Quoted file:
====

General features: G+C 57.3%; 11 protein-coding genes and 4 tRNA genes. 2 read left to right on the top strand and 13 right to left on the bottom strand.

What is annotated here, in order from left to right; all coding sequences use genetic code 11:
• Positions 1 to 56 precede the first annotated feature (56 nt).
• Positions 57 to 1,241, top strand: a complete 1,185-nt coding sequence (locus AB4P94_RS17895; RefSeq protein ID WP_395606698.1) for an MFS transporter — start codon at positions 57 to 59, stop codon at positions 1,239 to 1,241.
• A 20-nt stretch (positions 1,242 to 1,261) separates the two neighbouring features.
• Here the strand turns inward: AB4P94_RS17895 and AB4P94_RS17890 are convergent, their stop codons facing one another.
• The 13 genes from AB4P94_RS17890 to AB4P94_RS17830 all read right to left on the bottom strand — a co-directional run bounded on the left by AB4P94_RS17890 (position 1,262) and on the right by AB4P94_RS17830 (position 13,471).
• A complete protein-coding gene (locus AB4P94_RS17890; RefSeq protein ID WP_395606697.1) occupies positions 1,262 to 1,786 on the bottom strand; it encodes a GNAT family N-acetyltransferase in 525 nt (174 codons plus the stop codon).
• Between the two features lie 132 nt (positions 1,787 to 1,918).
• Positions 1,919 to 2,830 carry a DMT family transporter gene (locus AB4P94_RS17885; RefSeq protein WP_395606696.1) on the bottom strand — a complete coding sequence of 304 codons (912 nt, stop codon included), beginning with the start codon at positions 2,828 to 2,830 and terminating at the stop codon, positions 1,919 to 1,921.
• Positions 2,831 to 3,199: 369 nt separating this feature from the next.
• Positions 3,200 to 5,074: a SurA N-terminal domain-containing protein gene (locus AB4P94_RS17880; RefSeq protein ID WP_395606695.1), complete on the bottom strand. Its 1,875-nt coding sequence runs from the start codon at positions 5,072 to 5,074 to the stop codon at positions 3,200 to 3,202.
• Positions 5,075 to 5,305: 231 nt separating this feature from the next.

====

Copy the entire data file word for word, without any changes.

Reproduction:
General features: G+C 57.3%; 11 protein-coding genes and 4 tRNA genes. 2 read left to right on the top strand and 13 right to left on the bottom strand.

What is annotated here, in order from left to right; all coding sequences use genetic code 11:
• Positions 1 to 56 precede the first annotated feature (56 nt).
• Positions 57 to 1,241, top strand: a complete 1,185-nt coding sequence (locus AB4P94_RS17895; RefSeq protein ID WP_395606698.1) for an MFS transporter — start codon at positions 57 to 59, stop codon at positions 1,239 to 1,241.
• A 20-nt stretch (positions 1,242 to 1,261) separates the two neighbouring features.
• Here the strand turns inward: AB4P94_RS17895 and AB4P94_RS17890 are convergent, their stop codons facing one another.
• The 13 genes from AB4P94_RS17890 to AB4P94_RS17830 all read right to left on the bottom strand — a co-directional run bounded on the left by AB4P94_RS17890 (position 1,262) and on the right by AB4P94_RS17830 (position 13,471).
• A complete protein-coding gene (locus AB4P94_RS17890; RefSeq protein ID WP_395606697.1) occupies positions 1,262 to 1,786 on the bottom strand; it encodes a GNAT family N-acetyltransferase in 525 nt (174 codons plus the stop codon).
• Between the two features lie 132 nt (positions 1,787 to 1,918).
• Positions 1,919 to 2,830 carry a DMT family transporter gene (locus AB4P94_RS17885; RefSeq protein WP_395606696.1) on the bottom strand — a complete coding sequence of 304 codons (912 nt, stop codon included), beginning with the start codon at positions 2,828 to 2,830 and terminating at the stop codon, positions 1,919 to 1,921.
• Positions 2,831 to 3,199: 369 nt separating this feature from the next.
• Positions 3,200 to 5,074: a SurA N-terminal domain-containing protein gene (locus AB4P94_RS17880; RefSeq protein ID WP_395606695.1), complete on the bottom strand. Its 1,875-nt coding sequence runs from the start codon at positions 5,072 to 5,074 to the stop codon at positions 3,200 to 3,202.
• Positions 5,075 to 5,305: 231 nt separating this feature from the next.